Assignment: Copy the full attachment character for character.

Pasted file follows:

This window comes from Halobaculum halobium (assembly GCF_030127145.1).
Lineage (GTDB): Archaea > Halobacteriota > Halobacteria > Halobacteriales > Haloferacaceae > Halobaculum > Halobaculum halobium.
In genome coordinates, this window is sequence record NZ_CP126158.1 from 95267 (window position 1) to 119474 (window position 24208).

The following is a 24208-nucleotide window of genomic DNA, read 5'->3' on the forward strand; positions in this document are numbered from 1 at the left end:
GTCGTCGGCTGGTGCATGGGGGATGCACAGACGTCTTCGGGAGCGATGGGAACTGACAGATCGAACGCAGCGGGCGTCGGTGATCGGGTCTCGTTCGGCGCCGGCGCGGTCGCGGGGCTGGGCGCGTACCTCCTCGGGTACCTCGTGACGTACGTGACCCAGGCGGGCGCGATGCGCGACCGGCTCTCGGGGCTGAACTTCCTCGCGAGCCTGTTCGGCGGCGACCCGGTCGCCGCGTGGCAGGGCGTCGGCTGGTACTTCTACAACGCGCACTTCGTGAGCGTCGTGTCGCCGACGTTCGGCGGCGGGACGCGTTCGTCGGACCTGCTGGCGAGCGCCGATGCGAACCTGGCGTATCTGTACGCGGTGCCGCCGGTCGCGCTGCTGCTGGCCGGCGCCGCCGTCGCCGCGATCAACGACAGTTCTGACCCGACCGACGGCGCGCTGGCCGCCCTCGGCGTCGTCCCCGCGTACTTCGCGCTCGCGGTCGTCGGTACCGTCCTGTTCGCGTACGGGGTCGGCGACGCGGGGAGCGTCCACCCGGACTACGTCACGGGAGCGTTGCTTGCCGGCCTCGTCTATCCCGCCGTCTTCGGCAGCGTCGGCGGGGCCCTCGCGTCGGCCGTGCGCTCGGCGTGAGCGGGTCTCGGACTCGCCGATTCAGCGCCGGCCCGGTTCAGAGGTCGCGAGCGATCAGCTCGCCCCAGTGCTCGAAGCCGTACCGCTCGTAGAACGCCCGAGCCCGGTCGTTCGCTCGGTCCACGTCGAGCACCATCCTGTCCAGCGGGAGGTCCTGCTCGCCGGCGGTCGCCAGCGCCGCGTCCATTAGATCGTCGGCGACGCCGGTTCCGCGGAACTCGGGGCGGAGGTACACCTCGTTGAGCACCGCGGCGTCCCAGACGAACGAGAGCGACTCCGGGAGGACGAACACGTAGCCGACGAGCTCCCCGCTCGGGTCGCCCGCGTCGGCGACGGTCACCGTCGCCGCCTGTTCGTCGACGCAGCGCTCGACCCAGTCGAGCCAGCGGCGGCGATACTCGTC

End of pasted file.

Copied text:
This window comes from Halobaculum halobium (assembly GCF_030127145.1).
Lineage (GTDB): Archaea > Halobacteriota > Halobacteria > Halobacteriales > Haloferacaceae > Halobaculum > Halobaculum halobium.
In genome coordinates, this window is sequence record NZ_CP126158.1 from 95267 (window position 1) to 119474 (window position 24208).

The following is a 24208-nucleotide window of genomic DNA, read 5'->3' on the forward strand; positions in this document are numbered from 1 at the left end:
GTCGTCGGCTGGTGCATGGGGGATGCACAGACGTCTTCGGGAGCGATGGGAACTGACAGATCGAACGCAGCGGGCGTCGGTGATCGGGTCTCGTTCGGCGCCGGCGCGGTCGCGGGGCTGGGCGCGTACCTCCTCGGGTACCTCGTGACGTACGTGACCCAGGCGGGCGCGATGCGCGACCGGCTCTCGGGGCTGAACTTCCTCGCGAGCCTGTTCGGCGGCGACCCGGTCGCCGCGTGGCAGGGCGTCGGCTGGTACTTCTACAACGCGCACTTCGTGAGCGTCGTGTCGCCGACGTTCGGCGGCGGGACGCGTTCGTCGGACCTGCTGGCGAGCGCCGATGCGAACCTGGCGTATCTGTACGCGGTGCCGCCGGTCGCGCTGCTGCTGGCCGGCGCCGCCGTCGCCGCGATCAACGACAGTTCTGACCCGACCGACGGCGCGCTGGCCGCCCTCGGCGTCGTCCCCGCGTACTTCGCGCTCGCGGTCGTCGGTACCGTCCTGTTCGCGTACGGGGTCGGCGACGCGGGGAGCGTCCACCCGGACTACGTCACGGGAGCGTTGCTTGCCGGCCTCGTCTATCCCGCCGTCTTCGGCAGCGTCGGCGGGGCCCTCGCGTCGGCCGTGCGCTCGGCGTGAGCGGGTCTCGGACTCGCCGATTCAGCGCCGGCCCGGTTCAGAGGTCGCGAGCGATCAGCTCGCCCCAGTGCTCGAAGCCGTACCGCTCGTAGAACGCCCGAGCCCGGTCGTTCGCTCGGTCCACGTCGAGCACCATCCTGTCCAGCGGGAGGTCCTGCTCGCCGGCGGTCGCCAGCGCCGCGTCCATTAGATCGTCGGCGACGCCGGTTCCGCGGAACTCGGGGCGGAGGTACACCTCGTTGAGCACCGCGGCGTCCCAGACGAACGAGAGCGACTCCGGGAGGACGAACACGTAGCCGACGAGCTCCCCGCTCGGGTCGCCCGCGTCGGCGACGGTCACCGTCGCCGCCTGTTCGTCGACGCAGCGCTCGACCCAGTCGAGCCAGCGGCGGCGATACTCGTC